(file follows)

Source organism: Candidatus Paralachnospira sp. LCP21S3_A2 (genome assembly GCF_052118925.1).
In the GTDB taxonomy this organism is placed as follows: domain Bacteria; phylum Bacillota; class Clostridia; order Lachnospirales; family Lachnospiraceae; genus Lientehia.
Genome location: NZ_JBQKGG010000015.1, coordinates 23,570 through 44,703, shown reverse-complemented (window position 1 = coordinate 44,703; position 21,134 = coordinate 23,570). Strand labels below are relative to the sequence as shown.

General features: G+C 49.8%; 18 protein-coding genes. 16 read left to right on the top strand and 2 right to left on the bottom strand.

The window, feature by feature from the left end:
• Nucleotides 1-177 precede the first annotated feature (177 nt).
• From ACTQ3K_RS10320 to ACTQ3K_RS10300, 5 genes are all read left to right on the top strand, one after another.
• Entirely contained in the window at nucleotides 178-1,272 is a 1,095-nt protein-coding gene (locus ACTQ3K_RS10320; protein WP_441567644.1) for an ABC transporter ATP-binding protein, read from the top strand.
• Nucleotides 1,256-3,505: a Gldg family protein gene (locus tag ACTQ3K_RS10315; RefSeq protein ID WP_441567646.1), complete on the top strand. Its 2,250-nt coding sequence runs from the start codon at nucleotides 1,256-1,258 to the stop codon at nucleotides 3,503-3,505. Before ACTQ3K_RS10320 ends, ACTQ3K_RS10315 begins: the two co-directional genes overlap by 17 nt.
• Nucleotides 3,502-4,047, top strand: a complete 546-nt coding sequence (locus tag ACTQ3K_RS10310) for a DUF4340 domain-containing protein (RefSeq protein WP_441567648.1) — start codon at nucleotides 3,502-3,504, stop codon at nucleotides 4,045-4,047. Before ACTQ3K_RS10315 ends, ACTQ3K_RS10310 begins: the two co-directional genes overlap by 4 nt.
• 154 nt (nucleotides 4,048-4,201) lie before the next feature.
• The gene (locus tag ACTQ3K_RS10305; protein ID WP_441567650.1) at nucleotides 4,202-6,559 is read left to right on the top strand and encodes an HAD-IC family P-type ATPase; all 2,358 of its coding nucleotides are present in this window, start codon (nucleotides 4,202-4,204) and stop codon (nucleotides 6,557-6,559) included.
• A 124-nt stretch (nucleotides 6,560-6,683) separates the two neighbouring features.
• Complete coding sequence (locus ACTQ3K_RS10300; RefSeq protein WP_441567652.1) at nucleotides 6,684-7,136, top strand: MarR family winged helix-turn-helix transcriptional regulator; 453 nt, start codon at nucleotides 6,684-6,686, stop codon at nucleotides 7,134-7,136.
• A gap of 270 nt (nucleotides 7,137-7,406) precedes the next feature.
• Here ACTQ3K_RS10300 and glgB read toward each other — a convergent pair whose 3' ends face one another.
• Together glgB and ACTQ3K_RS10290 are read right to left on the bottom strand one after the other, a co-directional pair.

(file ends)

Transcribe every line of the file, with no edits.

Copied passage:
Source organism: Candidatus Paralachnospira sp. LCP21S3_A2 (genome assembly GCF_052118925.1).
In the GTDB taxonomy this organism is placed as follows: domain Bacteria; phylum Bacillota; class Clostridia; order Lachnospirales; family Lachnospiraceae; genus Lientehia.
Genome location: NZ_JBQKGG010000015.1, coordinates 23,570 through 44,703, shown reverse-complemented (window position 1 = coordinate 44,703; position 21,134 = coordinate 23,570). Strand labels below are relative to the sequence as shown.

General features: G+C 49.8%; 18 protein-coding genes. 16 read left to right on the top strand and 2 right to left on the bottom strand.

The window, feature by feature from the left end:
• Nucleotides 1-177 precede the first annotated feature (177 nt).
• From ACTQ3K_RS10320 to ACTQ3K_RS10300, 5 genes are all read left to right on the top strand, one after another.
• Entirely contained in the window at nucleotides 178-1,272 is a 1,095-nt protein-coding gene (locus ACTQ3K_RS10320; protein WP_441567644.1) for an ABC transporter ATP-binding protein, read from the top strand.
• Nucleotides 1,256-3,505: a Gldg family protein gene (locus tag ACTQ3K_RS10315; RefSeq protein ID WP_441567646.1), complete on the top strand. Its 2,250-nt coding sequence runs from the start codon at nucleotides 1,256-1,258 to the stop codon at nucleotides 3,503-3,505. Before ACTQ3K_RS10320 ends, ACTQ3K_RS10315 begins: the two co-directional genes overlap by 17 nt.
• Nucleotides 3,502-4,047, top strand: a complete 546-nt coding sequence (locus tag ACTQ3K_RS10310) for a DUF4340 domain-containing protein (RefSeq protein WP_441567648.1) — start codon at nucleotides 3,502-3,504, stop codon at nucleotides 4,045-4,047. Before ACTQ3K_RS10315 ends, ACTQ3K_RS10310 begins: the two co-directional genes overlap by 4 nt.
• 154 nt (nucleotides 4,048-4,201) lie before the next feature.
• The gene (locus tag ACTQ3K_RS10305; protein ID WP_441567650.1) at nucleotides 4,202-6,559 is read left to right on the top strand and encodes an HAD-IC family P-type ATPase; all 2,358 of its coding nucleotides are present in this window, start codon (nucleotides 4,202-4,204) and stop codon (nucleotides 6,557-6,559) included.
• A 124-nt stretch (nucleotides 6,560-6,683) separates the two neighbouring features.
• Complete coding sequence (locus ACTQ3K_RS10300; RefSeq protein WP_441567652.1) at nucleotides 6,684-7,136, top strand: MarR family winged helix-turn-helix transcriptional regulator; 453 nt, start codon at nucleotides 6,684-6,686, stop codon at nucleotides 7,134-7,136.
• A gap of 270 nt (nucleotides 7,137-7,406) precedes the next feature.
• Here ACTQ3K_RS10300 and glgB read toward each other — a convergent pair whose 3' ends face one another.
• Together glgB and ACTQ3K_RS10290 are read right to left on the bottom strand one after the other, a co-directional pair.